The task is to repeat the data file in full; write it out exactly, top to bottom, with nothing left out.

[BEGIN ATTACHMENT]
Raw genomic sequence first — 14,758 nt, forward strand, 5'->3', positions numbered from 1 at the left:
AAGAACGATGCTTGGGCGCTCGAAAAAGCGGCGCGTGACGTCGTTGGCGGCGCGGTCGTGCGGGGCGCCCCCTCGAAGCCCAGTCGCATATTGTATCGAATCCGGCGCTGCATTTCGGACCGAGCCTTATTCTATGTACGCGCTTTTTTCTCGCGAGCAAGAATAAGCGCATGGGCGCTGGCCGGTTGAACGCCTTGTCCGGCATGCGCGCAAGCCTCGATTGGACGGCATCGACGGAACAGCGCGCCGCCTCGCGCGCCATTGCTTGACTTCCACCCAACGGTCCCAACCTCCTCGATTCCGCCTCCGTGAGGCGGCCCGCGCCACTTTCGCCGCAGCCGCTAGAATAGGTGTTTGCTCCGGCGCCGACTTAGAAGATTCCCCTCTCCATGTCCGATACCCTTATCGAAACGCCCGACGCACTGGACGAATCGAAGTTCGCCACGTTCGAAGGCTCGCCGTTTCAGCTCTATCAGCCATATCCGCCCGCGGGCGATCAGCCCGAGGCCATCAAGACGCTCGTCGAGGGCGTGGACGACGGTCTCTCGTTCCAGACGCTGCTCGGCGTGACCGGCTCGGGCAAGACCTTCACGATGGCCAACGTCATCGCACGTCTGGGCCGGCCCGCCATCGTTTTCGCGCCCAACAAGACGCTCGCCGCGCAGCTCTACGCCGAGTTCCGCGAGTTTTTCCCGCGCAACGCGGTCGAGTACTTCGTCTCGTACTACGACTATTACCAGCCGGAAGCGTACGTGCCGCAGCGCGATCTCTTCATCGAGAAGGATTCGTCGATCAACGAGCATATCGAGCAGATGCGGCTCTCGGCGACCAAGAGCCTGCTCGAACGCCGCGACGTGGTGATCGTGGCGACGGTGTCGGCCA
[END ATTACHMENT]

Raw genomic sequence first — 14,758 nt, forward strand, 5'->3', positions numbered from 1 at the left:
AAGAACGATGCTTGGGCGCTCGAAAAAGCGGCGCGTGACGTCGTTGGCGGCGCGGTCGTGCGGGGCGCCCCCTCGAAGCCCAGTCGCATATTGTATCGAATCCGGCGCTGCATTTCGGACCGAGCCTTATTCTATGTACGCGCTTTTTTCTCGCGAGCAAGAATAAGCGCATGGGCGCTGGCCGGTTGAACGCCTTGTCCGGCATGCGCGCAAGCCTCGATTGGACGGCATCGACGGAACAGCGCGCCGCCTCGCGCGCCATTGCTTGACTTCCACCCAACGGTCCCAACCTCCTCGATTCCGCCTCCGTGAGGCGGCCCGCGCCACTTTCGCCGCAGCCGCTAGAATAGGTGTTTGCTCCGGCGCCGACTTAGAAGATTCCCCTCTCCATGTCCGATACCCTTATCGAAACGCCCGACGCACTGGACGAATCGAAGTTCGCCACGTTCGAAGGCTCGCCGTTTCAGCTCTATCAGCCATATCCGCCCGCGGGCGATCAGCCCGAGGCCATCAAGACGCTCGTCGAGGGCGTGGACGACGGTCTCTCGTTCCAGACGCTGCTCGGCGTGACCGGCTCGGGCAAGACCTTCACGATGGCCAACGTCATCGCACGTCTGGGCCGGCCCGCCATCGTTTTCGCGCCCAACAAGACGCTCGCCGCGCAGCTCTACGCCGAGTTCCGCGAGTTTTTCCCGCGCAACGCGGTCGAGTACTTCGTCTCGTACTACGACTATTACCAGCCGGAAGCGTACGTGCCGCAGCGCGATCTCTTCATCGAGAAGGATTCGTCGATCAACGAGCATATCGAGCAGATGCGGCTCTCGGCGACCAAGAGCCTGCTCGAACGCCGCGACGTGGTGATCGTGGCGACGGTGTCGGCCA